|Publication number||US2815815 A|
|Publication date||Dec 10, 1957|
|Filing date||Dec 8, 1955|
|Priority date||Dec 8, 1955|
|Publication number||US 2815815 A, US 2815815A, US-A-2815815, US2815815 A, US2815815A|
|Inventors||Hower Wayne F, Knox John A|
|Original Assignee||Halliburton Oil Well Cementing|
|Export Citation||BiBTeX, EndNote, RefMan|
|Patent Citations (3), Referenced by (22), Classifications (9)|
|External Links: USPTO, USPTO Assignment, Espacenet|
States This invention relates to improved and novel methods directed to the consolidation and control of loose sands in a formation traversed by a bore hole.
There are many oil producing sands that are not properly consolidated with the result that varying quantities of sand are produced with the oil. In many instances, loose sand fills the bore hole necessitating frequent and expensive clean out jobs. In some cases the well has to be abandoned due to the inability to consolidate the sand in the formation successfully.
Various methods and apparatuses have been used in attempts to prevent the loose sand from leaving the formation. Unless some preventative measures are taken the loose sand either is produced along with the oil or enters and fills the well bore. Some of the methods heretofore employed are: gravel packing, wetting the unconsolidated sand with a binding resin, use of filter materials, cementing with preservation of interstices, packing the formation with resin coated ground walnut shells, and the use of mechanical filters and screens. These methods have met with varying degrees of success. The methods of the present invention are proposed to solve this problem, especially where prior methods have not proven to be successful.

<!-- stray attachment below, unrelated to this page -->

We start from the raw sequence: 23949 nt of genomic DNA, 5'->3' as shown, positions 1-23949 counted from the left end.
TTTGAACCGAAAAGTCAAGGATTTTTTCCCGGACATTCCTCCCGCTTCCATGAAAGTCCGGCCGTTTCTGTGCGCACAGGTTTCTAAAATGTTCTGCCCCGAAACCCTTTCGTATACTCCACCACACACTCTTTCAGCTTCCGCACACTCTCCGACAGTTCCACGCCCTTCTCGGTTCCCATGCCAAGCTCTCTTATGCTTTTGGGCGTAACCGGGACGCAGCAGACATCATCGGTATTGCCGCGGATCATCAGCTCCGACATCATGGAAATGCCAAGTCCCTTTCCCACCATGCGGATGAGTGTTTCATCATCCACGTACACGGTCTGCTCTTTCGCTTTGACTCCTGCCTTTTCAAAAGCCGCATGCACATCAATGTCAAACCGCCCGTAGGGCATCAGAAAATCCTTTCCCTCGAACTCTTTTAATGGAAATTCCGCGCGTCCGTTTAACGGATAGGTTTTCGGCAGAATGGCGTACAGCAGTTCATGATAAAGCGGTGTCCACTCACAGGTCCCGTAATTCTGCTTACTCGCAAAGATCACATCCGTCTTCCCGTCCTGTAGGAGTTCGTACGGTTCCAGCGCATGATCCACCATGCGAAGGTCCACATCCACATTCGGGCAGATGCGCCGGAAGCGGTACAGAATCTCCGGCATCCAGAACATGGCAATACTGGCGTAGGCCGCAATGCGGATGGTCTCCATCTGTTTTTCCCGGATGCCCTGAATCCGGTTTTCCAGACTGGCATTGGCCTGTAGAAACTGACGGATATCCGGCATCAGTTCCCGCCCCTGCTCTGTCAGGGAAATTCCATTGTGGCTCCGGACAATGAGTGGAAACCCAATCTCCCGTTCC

It is an object of the present invention to control and consolidate the loose sands in a producing formation.
It is another object of this invention to control and lionsolidate any zone or formation traversed by a bore ole.
One method of practicing the present invention is to coat closely graded sand with a thermosetting resin, which has been treated with a curing agent. This treated sand is mixed in a carrying agent and pumped into the loose formation. The treated sand is of a particle size greater than the average particle size of the formation sand. The treated sand when pumped into the formation packs into a hard and permeable mass adjacent to the bore hole and prevents the migration of the formation sand. The carrying agent goes into the formation, but the resin treated sand screens out and packs between the loose formation and the well bore. The resin cements the sand particles together in a permeable mass, while the interstices between the grains are preserved. Compressive strengths of over 5,000 p. s. i. and permeabilities of over darcies result.
A specific embodiment of the present invention is as follows: 3,000 pounds of Ottawa sand, which passes a mesh screen and remains on a 40 mesh screen is mixed with an oil carrier in the ratio of 1 to 3 pounds of sand per gallon of oil. The mixture is pumped into the formation to be consolidated. This is followed by 1,000 pounds of the same sand coated with approximately 100 pounds of an epoxy liquid resin. An epoxy resin known as Epon 828 manufactured by the Shell Chemical Corporation has been found to produce successful results in this specific embodiment. The epoxy resin has been mixed with 7.6 pounds of diethylene triamine, a curing agent. The resin coated sand is mixed with a carrying oil in the same ratio of 1 to 3 pounds per gallon and pumped into the formation. The preferred embodiment is to follow with enough oil to flush all the sand into the formation. If resin treated sand is left in the casing and sets up it can be easily drilled out. Upon setting, the
Patented Dec. 10, 1957 ICC Company has been found to produce successful results in' this embodiment. The polyester resin is mixed with one pound of methyl ethyl ketone peroxide and /s of a pound of a 6% solution of cobalt naphthenate. The substitution of the polyester resin produces substantially the same results as when the epoxy resins are used. However, the polyester resins result in a lower compressive strength.
Of the thermosetting resins the epoxy and the polyester types are preferred but this invention should not be considered limited to them. The epoxy resins have resulting high compressive strengths, have high adhesion to stand, and require less resin.